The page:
25-Oct-10by Annie Byrne
Not long ago you could divide your day into segments, each of which had its own distinct activity. Breakfasttime was for eating, and a cursory glance at the newspaper. Drivingtime was for, well, driving. Worktime was for working. And Mytime was for relaxing and watching television. Now, it’s all changed. The digital world has blurred the segments completely.
Living in a 3G age means that you’re online and fully convergent at all times. You’re accessible, and you have access to everyone and everything from your smart phone. So, what does this mean for Exhibitiontime? What sort of a world should attendees enter, and what does Exhibitontime feel like?
The concept of an exhibition space conjures up a myriad of pre-determined predictions about what you’re about to experience. Big or small, exhibitions are the same over; unique spaces, where a brand experience is brought to life. Apart from the introduction of new technologies, the principle of exhibitions hasn’t changed much for decades.
So, is Exhibitiontime more of the same? While the essential fabric of trade shows may remain, there needs to be a greater mindshift to embrace the fact that the way we communicate, engage and conduct business is fundamentally changing. The need for exhibitions to work harder in providing real business solutions in an ultra-efficient way means they must be recognised as more than a 3-dimensional brand icon.
Exhibitiontime is less about changing the way exhibition spaces are experienced. It’s more about an internal corporate mindshift from seeing trade shows as a ‘construction’ and ‘man-the-stand’ job. It’s a question of generating a longer-term relationship with your customers so that your exhibition strategy is an all-encompassing means of reaching, engaging and sustaining positive relations with the people that matter most to you.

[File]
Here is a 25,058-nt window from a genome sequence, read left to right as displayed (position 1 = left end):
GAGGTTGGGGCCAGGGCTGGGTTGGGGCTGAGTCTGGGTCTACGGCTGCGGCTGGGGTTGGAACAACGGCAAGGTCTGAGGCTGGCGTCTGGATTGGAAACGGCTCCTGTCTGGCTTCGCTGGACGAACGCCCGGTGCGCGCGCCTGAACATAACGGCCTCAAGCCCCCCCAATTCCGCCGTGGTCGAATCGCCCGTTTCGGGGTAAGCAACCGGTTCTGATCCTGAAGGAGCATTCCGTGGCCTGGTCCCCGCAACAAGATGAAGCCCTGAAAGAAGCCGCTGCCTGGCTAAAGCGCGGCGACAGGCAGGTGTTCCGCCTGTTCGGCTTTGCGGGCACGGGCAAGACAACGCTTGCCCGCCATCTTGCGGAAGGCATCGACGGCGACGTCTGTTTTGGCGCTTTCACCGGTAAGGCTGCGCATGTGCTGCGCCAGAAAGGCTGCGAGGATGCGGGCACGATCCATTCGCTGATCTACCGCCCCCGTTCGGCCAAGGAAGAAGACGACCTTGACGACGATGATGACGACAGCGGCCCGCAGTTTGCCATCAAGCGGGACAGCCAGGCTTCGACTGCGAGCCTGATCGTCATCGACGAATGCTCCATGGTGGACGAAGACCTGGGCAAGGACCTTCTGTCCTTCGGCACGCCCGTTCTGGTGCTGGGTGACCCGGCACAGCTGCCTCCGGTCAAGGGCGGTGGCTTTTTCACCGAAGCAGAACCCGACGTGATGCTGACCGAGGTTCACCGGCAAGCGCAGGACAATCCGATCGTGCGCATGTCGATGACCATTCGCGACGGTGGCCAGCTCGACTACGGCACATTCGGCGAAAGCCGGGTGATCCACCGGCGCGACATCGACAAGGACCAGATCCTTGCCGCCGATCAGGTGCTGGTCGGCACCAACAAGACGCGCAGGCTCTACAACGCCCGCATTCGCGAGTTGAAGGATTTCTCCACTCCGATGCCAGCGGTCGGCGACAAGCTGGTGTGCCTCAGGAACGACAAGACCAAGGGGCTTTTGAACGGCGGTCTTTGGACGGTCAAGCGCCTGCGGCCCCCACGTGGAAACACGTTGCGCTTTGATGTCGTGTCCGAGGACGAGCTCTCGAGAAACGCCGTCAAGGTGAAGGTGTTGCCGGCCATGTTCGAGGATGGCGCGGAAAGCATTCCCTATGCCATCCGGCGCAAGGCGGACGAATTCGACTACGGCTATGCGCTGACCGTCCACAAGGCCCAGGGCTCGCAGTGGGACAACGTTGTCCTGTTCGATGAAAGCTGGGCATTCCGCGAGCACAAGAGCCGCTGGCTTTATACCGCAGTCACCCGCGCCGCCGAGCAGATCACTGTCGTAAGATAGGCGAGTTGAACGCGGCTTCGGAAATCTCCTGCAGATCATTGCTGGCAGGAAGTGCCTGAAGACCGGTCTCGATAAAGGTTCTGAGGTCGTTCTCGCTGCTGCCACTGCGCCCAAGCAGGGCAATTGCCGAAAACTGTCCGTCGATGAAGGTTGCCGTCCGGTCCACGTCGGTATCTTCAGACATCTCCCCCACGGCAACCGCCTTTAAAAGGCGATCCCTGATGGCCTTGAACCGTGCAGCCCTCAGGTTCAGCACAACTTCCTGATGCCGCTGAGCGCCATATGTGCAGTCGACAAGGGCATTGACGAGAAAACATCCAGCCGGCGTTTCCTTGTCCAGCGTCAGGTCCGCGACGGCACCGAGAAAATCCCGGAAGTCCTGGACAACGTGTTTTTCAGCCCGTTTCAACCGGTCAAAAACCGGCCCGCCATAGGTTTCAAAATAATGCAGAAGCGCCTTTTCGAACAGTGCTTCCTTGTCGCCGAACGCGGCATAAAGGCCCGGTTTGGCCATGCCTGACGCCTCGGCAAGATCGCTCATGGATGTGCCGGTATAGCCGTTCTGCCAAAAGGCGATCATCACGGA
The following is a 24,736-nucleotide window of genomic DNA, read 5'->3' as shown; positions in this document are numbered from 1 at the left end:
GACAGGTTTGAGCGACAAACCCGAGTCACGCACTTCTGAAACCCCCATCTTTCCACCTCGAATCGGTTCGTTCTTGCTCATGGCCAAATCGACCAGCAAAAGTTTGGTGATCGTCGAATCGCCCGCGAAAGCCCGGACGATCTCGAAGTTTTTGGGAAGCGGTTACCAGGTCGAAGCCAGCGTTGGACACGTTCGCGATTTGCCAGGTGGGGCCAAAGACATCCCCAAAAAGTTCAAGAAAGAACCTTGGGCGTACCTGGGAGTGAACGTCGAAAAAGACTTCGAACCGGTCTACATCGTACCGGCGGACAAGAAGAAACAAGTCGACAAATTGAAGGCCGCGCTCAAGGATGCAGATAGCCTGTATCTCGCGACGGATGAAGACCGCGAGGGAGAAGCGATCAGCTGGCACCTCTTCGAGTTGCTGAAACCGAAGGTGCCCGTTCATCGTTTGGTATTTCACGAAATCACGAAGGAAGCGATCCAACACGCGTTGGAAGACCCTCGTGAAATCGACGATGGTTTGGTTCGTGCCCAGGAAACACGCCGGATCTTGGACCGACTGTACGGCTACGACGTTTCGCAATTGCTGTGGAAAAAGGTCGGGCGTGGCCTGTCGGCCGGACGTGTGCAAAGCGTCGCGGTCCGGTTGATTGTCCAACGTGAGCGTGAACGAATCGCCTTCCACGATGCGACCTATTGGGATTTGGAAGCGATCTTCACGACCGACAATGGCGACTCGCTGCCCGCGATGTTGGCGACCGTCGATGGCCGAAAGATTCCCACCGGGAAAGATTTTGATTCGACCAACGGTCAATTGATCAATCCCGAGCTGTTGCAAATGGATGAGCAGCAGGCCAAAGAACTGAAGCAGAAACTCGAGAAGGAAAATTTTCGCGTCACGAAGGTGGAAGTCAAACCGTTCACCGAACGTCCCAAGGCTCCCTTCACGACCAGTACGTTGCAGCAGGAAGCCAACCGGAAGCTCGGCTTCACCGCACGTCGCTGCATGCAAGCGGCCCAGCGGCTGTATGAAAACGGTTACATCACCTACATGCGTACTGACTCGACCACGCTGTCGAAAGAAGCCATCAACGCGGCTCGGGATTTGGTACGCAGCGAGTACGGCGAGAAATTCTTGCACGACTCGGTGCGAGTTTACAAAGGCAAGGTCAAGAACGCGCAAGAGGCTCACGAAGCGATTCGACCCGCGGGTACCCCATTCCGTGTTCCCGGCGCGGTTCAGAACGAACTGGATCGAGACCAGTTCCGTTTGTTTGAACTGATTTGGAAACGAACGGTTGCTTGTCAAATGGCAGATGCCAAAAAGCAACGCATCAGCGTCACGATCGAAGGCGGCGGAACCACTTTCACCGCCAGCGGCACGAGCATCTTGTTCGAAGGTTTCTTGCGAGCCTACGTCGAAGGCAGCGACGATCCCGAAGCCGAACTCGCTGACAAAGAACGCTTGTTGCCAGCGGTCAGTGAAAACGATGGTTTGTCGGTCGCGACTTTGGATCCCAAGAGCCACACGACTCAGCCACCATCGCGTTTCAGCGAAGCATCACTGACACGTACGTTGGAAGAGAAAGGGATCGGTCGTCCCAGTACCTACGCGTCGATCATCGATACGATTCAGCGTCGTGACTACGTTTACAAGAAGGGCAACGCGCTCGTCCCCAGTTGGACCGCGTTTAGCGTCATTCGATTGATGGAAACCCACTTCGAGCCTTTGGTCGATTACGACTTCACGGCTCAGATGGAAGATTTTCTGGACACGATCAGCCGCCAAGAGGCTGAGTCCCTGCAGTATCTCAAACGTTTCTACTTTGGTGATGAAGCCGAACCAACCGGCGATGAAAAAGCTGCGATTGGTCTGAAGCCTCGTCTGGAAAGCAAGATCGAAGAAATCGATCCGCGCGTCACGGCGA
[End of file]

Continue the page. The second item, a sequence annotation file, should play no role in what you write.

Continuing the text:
Exhibitiontime is about an integrated marketing approach where trade shows are fundamentally linked to your marketing, brand and sales channels. It means fully understanding the objectives of why you’re there, and what you’re trying to achieve. It means aligning your messages to the people you’re trying to reach and beginning the process of engagement long before they enter the trade show itself. It’s about making the best use of the limited time available to your customers, and keeping that conversation alive once they’ve left the branded shores of your stand. And finally, it’s about refreshing attitudes towards exhibitions and raising the profile and measurable value of the considerable investment of time and money.
Remember how shopping used to be just about shopping? Well now, in most stores, it’s more of a personal experience; tasting, testing, trying and then using that voucher that they sent you in the post. How on earth did they know you were interested in green tea?
Why can’t we make Exhibitiontime more of a tailored customer experience where you know who’s coming to your stand, when, why and what for? Where the connection isn’t lost with those customers, and where the value of their time at your exhibition, and beyond, is recorded, valued and assessed.
Exhibitiontime is about creating a customised, sustained and integrated relationship journey where the exhibition stand is merely a step along the way and not the final destination.
Laurence Croneen is founding director of Deeper Blue, a live communications agency established around the principle of sustained engagement: the means of creating longer-term value and deeper relationships with your key communities.
He can be contacted via the editor.